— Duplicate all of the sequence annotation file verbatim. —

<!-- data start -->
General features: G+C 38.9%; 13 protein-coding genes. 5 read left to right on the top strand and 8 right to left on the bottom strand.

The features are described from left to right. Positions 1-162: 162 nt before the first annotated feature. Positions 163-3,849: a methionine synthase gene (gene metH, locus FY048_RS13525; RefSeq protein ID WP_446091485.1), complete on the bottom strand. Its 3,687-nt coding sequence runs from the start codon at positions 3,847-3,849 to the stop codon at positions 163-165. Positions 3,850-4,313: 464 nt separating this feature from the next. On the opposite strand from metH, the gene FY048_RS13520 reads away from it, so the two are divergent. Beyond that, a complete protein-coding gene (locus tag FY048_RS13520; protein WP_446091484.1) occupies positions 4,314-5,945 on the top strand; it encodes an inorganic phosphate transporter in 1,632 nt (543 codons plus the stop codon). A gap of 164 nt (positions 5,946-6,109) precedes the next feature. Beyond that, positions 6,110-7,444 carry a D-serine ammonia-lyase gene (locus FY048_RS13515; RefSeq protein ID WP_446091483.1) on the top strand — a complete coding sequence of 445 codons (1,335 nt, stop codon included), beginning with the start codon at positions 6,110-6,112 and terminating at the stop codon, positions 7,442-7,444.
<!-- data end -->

General features: G+C 38.9%; 13 protein-coding genes. 5 read left to right on the top strand and 8 right to left on the bottom strand.

The features are described from left to right. Positions 1-162: 162 nt before the first annotated feature. Positions 163-3,849: a methionine synthase gene (gene metH, locus FY048_RS13525; RefSeq protein ID WP_446091485.1), complete on the bottom strand. Its 3,687-nt coding sequence runs from the start codon at positions 3,847-3,849 to the stop codon at positions 163-165. Positions 3,850-4,313: 464 nt separating this feature from the next. On the opposite strand from metH, the gene FY048_RS13520 reads away from it, so the two are divergent. Beyond that, a complete protein-coding gene (locus tag FY048_RS13520; protein WP_446091484.1) occupies positions 4,314-5,945 on the top strand; it encodes an inorganic phosphate transporter in 1,632 nt (543 codons plus the stop codon). A gap of 164 nt (positions 5,946-6,109) precedes the next feature. Beyond that, positions 6,110-7,444 carry a D-serine ammonia-lyase gene (locus FY048_RS13515; RefSeq protein ID WP_446091483.1) on the top strand — a complete coding sequence of 445 codons (1,335 nt, stop codon included), beginning with the start codon at positions 6,110-6,112 and terminating at the stop codon, positions 7,442-7,444.